This was a classic case of staff-centered care.

“Arrive 15 minutes early for your appointment,” the receptionist at my doctor’s office told me over the phone. “We have a new record system, so there’s some paperwork to fill out.”

Well, finally, I thought. Everything in the office was paper-based, and my own chart had mushroomed into a sheaf of folders bound together with a rubber band. I would be happy to see a laptop in the exam room instead of that dog-eared monster.

I did as I was told, arriving at 7:45 for my 8 a.m. appointment, the first one of the day. The receptionist handed me a clipboard with seven forms: patient registration, medical history, family history, financial responsibility, HIPAA consent, care consent and contact preferences. Frequently redundant, all requiring my name, birth date, signature and today's date. Fifteen sheets of paper that a staff member, using Microsoft Word for half an hour, could have reduced to a single document and emailed to me when I made the appointment.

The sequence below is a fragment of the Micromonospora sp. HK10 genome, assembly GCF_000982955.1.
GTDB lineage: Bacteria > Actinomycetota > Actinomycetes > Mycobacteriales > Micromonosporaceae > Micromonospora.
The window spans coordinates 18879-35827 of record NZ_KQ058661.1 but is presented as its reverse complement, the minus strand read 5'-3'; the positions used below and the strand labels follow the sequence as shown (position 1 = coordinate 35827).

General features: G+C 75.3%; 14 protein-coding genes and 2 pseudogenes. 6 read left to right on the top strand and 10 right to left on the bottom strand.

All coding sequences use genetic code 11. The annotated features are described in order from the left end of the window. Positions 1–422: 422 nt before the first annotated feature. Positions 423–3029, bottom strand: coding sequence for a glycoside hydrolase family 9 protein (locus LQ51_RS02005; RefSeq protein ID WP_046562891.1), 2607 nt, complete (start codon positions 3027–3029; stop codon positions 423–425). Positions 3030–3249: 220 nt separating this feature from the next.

I got to work. Then I waited.

As the receptionist leafed through the forms between phone calls and checking in patients, I watched the clock tick past 8, then 8:15, then 8:20. I mentally timed the appointment: blood pressure, weight, gown, wait for physician, greeting, the checkup itself, refills. Was there time to ask my two questions or should I just ask one and leave the other for WebMD? I had a 9 a.m. meeting at work.

At 8:37, I lost my patience and told the receptionist I was leaving. “Next time, you won’t have to fill out any paperwork,” she said. But there won’t be a next time, not at that office.

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